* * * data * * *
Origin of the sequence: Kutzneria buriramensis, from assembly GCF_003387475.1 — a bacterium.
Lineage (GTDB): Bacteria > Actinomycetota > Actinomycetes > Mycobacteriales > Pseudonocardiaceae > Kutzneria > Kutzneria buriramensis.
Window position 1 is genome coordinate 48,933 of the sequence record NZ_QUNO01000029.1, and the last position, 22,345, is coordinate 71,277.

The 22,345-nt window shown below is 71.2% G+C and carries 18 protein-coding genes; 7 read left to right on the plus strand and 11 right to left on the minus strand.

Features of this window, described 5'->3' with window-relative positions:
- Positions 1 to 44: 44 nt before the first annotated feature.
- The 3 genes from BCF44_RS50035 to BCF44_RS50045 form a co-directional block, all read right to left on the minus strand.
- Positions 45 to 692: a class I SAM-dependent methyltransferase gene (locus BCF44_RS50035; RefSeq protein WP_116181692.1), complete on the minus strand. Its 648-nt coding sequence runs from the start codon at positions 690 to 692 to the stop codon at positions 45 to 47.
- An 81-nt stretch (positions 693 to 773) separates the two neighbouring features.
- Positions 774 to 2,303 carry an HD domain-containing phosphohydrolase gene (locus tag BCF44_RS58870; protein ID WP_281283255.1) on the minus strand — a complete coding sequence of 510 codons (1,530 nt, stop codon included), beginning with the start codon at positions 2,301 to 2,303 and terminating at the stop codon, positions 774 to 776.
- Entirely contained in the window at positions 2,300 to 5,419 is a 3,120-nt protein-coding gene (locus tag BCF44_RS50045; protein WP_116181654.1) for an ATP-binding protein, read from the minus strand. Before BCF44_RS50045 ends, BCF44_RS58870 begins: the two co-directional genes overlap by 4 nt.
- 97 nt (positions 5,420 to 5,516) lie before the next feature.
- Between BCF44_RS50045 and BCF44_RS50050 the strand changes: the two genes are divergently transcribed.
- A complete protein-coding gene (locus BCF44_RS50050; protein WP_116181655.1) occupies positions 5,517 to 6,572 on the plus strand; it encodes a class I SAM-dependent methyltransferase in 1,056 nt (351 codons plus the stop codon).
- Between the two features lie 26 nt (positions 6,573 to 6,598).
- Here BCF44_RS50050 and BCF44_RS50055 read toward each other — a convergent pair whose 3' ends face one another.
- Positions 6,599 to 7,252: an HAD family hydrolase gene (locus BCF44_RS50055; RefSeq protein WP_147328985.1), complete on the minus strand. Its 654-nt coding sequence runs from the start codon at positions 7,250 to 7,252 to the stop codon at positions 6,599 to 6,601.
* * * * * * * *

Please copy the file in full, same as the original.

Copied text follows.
Origin of the sequence: Kutzneria buriramensis, from assembly GCF_003387475.1 — a bacterium.
Lineage (GTDB): Bacteria > Actinomycetota > Actinomycetes > Mycobacteriales > Pseudonocardiaceae > Kutzneria > Kutzneria buriramensis.
Window position 1 is genome coordinate 48,933 of the sequence record NZ_QUNO01000029.1, and the last position, 22,345, is coordinate 71,277.

The 22,345-nt window shown below is 71.2% G+C and carries 18 protein-coding genes; 7 read left to right on the plus strand and 11 right to left on the minus strand.

Features of this window, described 5'->3' with window-relative positions:
- Positions 1 to 44: 44 nt before the first annotated feature.
- The 3 genes from BCF44_RS50035 to BCF44_RS50045 form a co-directional block, all read right to left on the minus strand.
- Positions 45 to 692: a class I SAM-dependent methyltransferase gene (locus BCF44_RS50035; RefSeq protein WP_116181692.1), complete on the minus strand. Its 648-nt coding sequence runs from the start codon at positions 690 to 692 to the stop codon at positions 45 to 47.
- An 81-nt stretch (positions 693 to 773) separates the two neighbouring features.
- Positions 774 to 2,303 carry an HD domain-containing phosphohydrolase gene (locus tag BCF44_RS58870; protein ID WP_281283255.1) on the minus strand — a complete coding sequence of 510 codons (1,530 nt, stop codon included), beginning with the start codon at positions 2,301 to 2,303 and terminating at the stop codon, positions 774 to 776.
- Entirely contained in the window at positions 2,300 to 5,419 is a 3,120-nt protein-coding gene (locus tag BCF44_RS50045; protein WP_116181654.1) for an ATP-binding protein, read from the minus strand. Before BCF44_RS50045 ends, BCF44_RS58870 begins: the two co-directional genes overlap by 4 nt.
- 97 nt (positions 5,420 to 5,516) lie before the next feature.
- Between BCF44_RS50045 and BCF44_RS50050 the strand changes: the two genes are divergently transcribed.
- A complete protein-coding gene (locus BCF44_RS50050; protein WP_116181655.1) occupies positions 5,517 to 6,572 on the plus strand; it encodes a class I SAM-dependent methyltransferase in 1,056 nt (351 codons plus the stop codon).
- Between the two features lie 26 nt (positions 6,573 to 6,598).
- Here BCF44_RS50050 and BCF44_RS50055 read toward each other — a convergent pair whose 3' ends face one another.
- Positions 6,599 to 7,252: an HAD family hydrolase gene (locus BCF44_RS50055; RefSeq protein WP_147328985.1), complete on the minus strand. Its 654-nt coding sequence runs from the start codon at positions 7,250 to 7,252 to the stop codon at positions 6,599 to 6,601.